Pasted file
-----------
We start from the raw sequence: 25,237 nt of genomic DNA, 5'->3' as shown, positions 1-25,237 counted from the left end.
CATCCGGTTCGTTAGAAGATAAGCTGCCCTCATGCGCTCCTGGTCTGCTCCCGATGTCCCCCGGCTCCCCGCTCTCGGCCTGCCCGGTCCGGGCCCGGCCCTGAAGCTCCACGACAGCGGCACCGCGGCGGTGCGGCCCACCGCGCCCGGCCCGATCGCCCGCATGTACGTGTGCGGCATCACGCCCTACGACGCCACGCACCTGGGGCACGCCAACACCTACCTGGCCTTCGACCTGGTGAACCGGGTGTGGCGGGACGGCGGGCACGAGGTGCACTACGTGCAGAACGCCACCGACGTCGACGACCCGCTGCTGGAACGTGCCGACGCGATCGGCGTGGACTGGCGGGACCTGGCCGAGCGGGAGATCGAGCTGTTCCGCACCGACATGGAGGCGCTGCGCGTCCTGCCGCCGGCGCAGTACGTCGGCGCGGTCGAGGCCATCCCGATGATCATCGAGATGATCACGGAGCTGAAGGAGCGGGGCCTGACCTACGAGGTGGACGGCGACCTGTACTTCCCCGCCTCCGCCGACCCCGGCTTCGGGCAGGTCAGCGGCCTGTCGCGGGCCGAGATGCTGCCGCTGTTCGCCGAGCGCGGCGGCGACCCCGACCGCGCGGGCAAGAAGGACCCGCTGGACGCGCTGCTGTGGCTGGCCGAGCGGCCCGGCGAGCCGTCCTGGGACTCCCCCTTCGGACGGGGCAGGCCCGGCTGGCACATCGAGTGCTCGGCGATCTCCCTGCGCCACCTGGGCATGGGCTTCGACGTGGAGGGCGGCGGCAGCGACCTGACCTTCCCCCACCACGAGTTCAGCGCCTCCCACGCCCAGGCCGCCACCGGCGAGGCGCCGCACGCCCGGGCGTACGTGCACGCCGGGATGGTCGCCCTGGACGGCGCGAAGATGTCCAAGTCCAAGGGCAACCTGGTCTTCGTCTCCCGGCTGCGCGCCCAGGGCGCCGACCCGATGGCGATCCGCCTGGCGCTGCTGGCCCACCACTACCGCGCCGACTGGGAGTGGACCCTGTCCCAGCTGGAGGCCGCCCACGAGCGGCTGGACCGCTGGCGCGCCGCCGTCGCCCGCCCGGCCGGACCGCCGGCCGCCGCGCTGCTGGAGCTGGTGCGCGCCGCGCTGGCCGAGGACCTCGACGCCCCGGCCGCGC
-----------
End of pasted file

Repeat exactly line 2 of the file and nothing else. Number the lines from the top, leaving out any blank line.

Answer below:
CATCCGGTTCGTTAGAAGATAAGCTGCCCTCATGCGCTCCTGGTCTGCTCCCGATGTCCCCCGGCTCCCCGCTCTCGGCCTGCCCGGTCCGGGCCCGGCCCTGAAGCTCCACGACAGCGGCACCGCGGCGGTGCGGCCCACCGCGCCCGGCCCGATCGCCCGCATGTACGTGTGCGGCATCACGCCCTACGACGCCACGCACCTGGGGCACGCCAACACCTACCTGGCCTTCGACCTGGTGAACCGGGTGTGGCGGGACGGCGGGCACGAGGTGCACTACGTGCAGAACGCCACCGACGTCGACGACCCGCTGCTGGAACGTGCCGACGCGATCGGCGTGGACTGGCGGGACCTGGCCGAGCGGGAGATCGAGCTGTTCCGCACCGACATGGAGGCGCTGCGCGTCCTGCCGCCGGCGCAGTACGTCGGCGCGGTCGAGGCCATCCCGATGATCATCGAGATGATCACGGAGCTGAAGGAGCGGGGCCTGACCTACGAGGTGGACGGCGACCTGTACTTCCCCGCCTCCGCCGACCCCGGCTTCGGGCAGGTCAGCGGCCTGTCGCGGGCCGAGATGCTGCCGCTGTTCGCCGAGCGCGGCGGCGACCCCGACCGCGCGGGCAAGAAGGACCCGCTGGACGCGCTGCTGTGGCTGGCCGAGCGGCCCGGCGAGCCGTCCTGGGACTCCCCCTTCGGACGGGGCAGGCCCGGCTGGCACATCGAGTGCTCGGCGATCTCCCTGCGCCACCTGGGCATGGGCTTCGACGTGGAGGGCGGCGGCAGCGACCTGACCTTCCCCCACCACGAGTTCAGCGCCTCCCACGCCCAGGCCGCCACCGGCGAGGCGCCGCACGCCCGGGCGTACGTGCACGCCGGGATGGTCGCCCTGGACGGCGCGAAGATGTCCAAGTCCAAGGGCAACCTGGTCTTCGTCTCCCGGCTGCGCGCCCAGGGCGCCGACCCGATGGCGATCCGCCTGGCGCTGCTGGCCCACCACTACCGCGCCGACTGGGAGTGGACCCTGTCCCAGCTGGAGGCCGCCCACGAGCGGCTGGACCGCTGGCGCGCCGCCGTCGCCCGCCCGGCCGGACCGCCGGCCGCCGCGCTGCTGGAGCTGGTGCGCGCCGCGCTGGCCGAGGACCTCGACGCCCCGGCCGCGC